The cold economics of professional wrestling
Is Linda McMahon, co-owner of the World Wrestling Entertainment empire a villain, or is she an American corporate success story?
Linda E. McMahon is running for a Seat in the U.S Senate. Her main claim to fame is the Professional Wrestling empire she helped to build up and discussed here . The article hints at the old Marxian "exploitation" of workers (i.e wrestlers). Using legal loopholes, the WWF wrestlers were not paid health insurance and do not have a retirement pension. Many of them did suffer long term injuries and the article hints that the wrestlers didn't know they would face this risk ex-ante.Skip to next paragraph
Mathew is an economics professor at UCLA and has written three books: Green Cities (Brookings Institution Press); Heroes and Cowards (Princeton University Press, jointly with Dora L. Costa); and in fall 2010, Climatopolis: How Our Cities Will Thrive in the Hotter World (Basic Books).
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But, the article does make clear that there is a "Superstar Tournament" taking place. If Matthew Kahn is a young wrestler and if he can become the next "Andre the Giant or the Hulk" then I can become very very rich but what is the probability of that? In this sense, Professional wrestling with its risks for the new guys but superstar pay for the top dogs resembles Steve Levitt's Chicago Drug Gangs .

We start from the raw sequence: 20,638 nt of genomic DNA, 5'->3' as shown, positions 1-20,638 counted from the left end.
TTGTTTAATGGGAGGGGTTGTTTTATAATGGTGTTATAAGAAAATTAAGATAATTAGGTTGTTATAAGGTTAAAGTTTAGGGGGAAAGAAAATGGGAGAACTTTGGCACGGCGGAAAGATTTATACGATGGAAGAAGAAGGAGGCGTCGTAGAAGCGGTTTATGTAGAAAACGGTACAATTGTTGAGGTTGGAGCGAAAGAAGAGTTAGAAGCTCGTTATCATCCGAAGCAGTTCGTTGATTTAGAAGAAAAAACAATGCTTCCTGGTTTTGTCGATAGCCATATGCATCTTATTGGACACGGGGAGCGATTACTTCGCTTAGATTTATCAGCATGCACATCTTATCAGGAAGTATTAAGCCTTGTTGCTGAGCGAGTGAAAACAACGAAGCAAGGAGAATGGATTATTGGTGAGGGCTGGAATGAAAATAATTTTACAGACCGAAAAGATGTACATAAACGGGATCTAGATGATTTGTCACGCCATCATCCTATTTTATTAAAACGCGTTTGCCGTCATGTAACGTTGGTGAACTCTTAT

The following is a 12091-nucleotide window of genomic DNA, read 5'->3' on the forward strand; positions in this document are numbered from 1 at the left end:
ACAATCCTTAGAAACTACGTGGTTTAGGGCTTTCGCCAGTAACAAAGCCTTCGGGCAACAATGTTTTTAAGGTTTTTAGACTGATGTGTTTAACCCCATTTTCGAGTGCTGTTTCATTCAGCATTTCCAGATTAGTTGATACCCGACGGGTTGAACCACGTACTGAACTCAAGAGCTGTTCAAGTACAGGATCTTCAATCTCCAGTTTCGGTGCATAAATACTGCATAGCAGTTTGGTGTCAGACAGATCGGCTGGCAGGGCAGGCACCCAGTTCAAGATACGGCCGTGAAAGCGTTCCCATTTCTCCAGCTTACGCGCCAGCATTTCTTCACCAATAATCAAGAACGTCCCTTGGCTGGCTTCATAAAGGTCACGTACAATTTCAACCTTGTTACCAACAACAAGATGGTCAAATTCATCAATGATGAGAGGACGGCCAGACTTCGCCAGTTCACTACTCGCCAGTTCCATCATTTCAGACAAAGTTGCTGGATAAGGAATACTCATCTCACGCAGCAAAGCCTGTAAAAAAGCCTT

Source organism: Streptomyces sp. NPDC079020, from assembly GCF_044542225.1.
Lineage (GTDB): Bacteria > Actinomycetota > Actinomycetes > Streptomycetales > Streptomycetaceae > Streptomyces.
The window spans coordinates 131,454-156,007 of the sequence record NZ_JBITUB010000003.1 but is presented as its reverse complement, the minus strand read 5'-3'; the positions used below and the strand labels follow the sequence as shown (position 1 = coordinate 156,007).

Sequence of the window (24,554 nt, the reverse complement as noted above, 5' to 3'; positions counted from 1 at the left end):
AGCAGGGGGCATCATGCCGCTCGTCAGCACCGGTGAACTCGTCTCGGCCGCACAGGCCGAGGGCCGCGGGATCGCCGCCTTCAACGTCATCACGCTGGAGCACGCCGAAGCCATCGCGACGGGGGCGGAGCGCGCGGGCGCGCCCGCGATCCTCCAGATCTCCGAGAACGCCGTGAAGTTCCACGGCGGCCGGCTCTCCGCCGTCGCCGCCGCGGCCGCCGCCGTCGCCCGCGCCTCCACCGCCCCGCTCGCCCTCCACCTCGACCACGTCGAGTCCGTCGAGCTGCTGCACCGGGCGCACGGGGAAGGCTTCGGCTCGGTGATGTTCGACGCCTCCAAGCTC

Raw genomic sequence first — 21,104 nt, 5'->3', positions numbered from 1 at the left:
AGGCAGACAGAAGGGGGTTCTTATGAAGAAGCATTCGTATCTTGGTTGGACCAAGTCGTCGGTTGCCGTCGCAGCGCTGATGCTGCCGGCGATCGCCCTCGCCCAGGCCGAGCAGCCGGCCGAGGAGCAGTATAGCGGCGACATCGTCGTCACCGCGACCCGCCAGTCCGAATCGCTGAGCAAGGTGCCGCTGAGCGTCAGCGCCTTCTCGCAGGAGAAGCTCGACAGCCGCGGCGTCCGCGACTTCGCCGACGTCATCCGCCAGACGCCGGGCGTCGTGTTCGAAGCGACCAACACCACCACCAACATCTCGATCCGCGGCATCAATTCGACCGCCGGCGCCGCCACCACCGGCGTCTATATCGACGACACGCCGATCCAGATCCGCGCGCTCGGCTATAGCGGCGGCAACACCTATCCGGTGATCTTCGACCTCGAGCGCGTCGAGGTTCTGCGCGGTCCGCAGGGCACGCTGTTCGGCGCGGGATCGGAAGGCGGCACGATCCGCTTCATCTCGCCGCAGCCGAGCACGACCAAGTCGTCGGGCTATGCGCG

So, is Ms. McMahon a "villain" or is she an American success story as she produces a type of entertainment that we have exported around the world?
From the wrestlers vantage point, an economist would say that this is the old story of occupational choice (to be a wrestler or get a PHD in economics) and ex-ante uncertainty (will I become the next "Hulk" ) versus ex-post inequality --- most wrestling guys will have a low Q rating and won't become network stars. So, what did Hulk do right? Was it the blond hair? What non-cognitive charisma skills allowed him to succeed while the Mikey Rourke's of the world fail?
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